Rare badger moves into North Thompson woman's yard, she doesn't know what to do with new neighbour | iNFOnews | Thompson-Okanagan's News Source
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Rare badger moves into North Thompson woman's yard, she doesn't know what to do with new neighbour

This badger was spotted along Highway 5, about one kilometre south of the Timeless Treasures Antiques.
Image Credit: SUBMITTED/Maitland Simrose

A North Thompson woman is worried about a rare badger that’s taken up residence in her yard.

The badger has been living in Holly Buchanan’s yard since last year. It’s dug holes in her yard from the North Thompson River and under railroad tracks.

It previously lived under her neighbour’s deck in a hole but when the North Thompson flooded, it moved out of its home and onto her four-acre property, Buchanan said. The issue is she also has a puppy in her yard that likes bark at it.

She believes it’s the same one that was spotted this past summer by a Barrière resident along the Yellowhead Highway since it’s near her home.

“It’s going to get hit,” she said, adding it’s a busy highway.

Buchanan is also concerned as her neighbour has previously trapped and killed other animals so she doesn’t want that to happen to it.

She doesn’t have a problem with it living on the property as it doesn’t bother her horses, she said.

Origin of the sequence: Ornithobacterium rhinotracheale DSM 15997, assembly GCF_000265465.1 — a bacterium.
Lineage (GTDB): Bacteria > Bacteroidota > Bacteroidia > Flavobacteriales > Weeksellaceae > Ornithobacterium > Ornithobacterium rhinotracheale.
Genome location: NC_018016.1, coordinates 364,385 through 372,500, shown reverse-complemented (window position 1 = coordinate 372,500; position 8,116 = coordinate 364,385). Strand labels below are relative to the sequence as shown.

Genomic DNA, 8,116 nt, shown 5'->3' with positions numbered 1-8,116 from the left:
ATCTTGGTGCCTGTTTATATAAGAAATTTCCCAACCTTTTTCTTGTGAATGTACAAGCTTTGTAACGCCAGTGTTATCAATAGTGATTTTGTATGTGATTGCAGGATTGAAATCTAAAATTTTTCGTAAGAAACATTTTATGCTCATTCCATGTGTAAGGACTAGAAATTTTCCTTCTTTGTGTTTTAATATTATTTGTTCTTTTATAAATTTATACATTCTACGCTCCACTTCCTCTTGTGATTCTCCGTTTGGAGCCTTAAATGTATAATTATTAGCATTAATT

Buchanan called the Conservation Officer Service but was told since it’s a protected species, they couldn’t help, she said.

Kamloops Conservation Officers could not be reached for comment Friday, Nov. 11.

American badgers are one of the largest species of the weasel family.

They are stout, shaggy, nocturnal animals that are highly specialized for digging, according to a report from the province.

“Dens dug by Badgers are used by many other species of grassland wildlife. In British Columbia, these dens were once particularly important for Western rattlesnakes and for the rare burrowing owl,” according to the report.

It is believed there are only about 350 breeding adults left in B.C., according to the province.

The species is endangered due to small numbers, continuing loss of habitat, persecution, and road mortality, according to the report.

READ MORE: Death of badger in Kamloops garden was human caused: conservation officer


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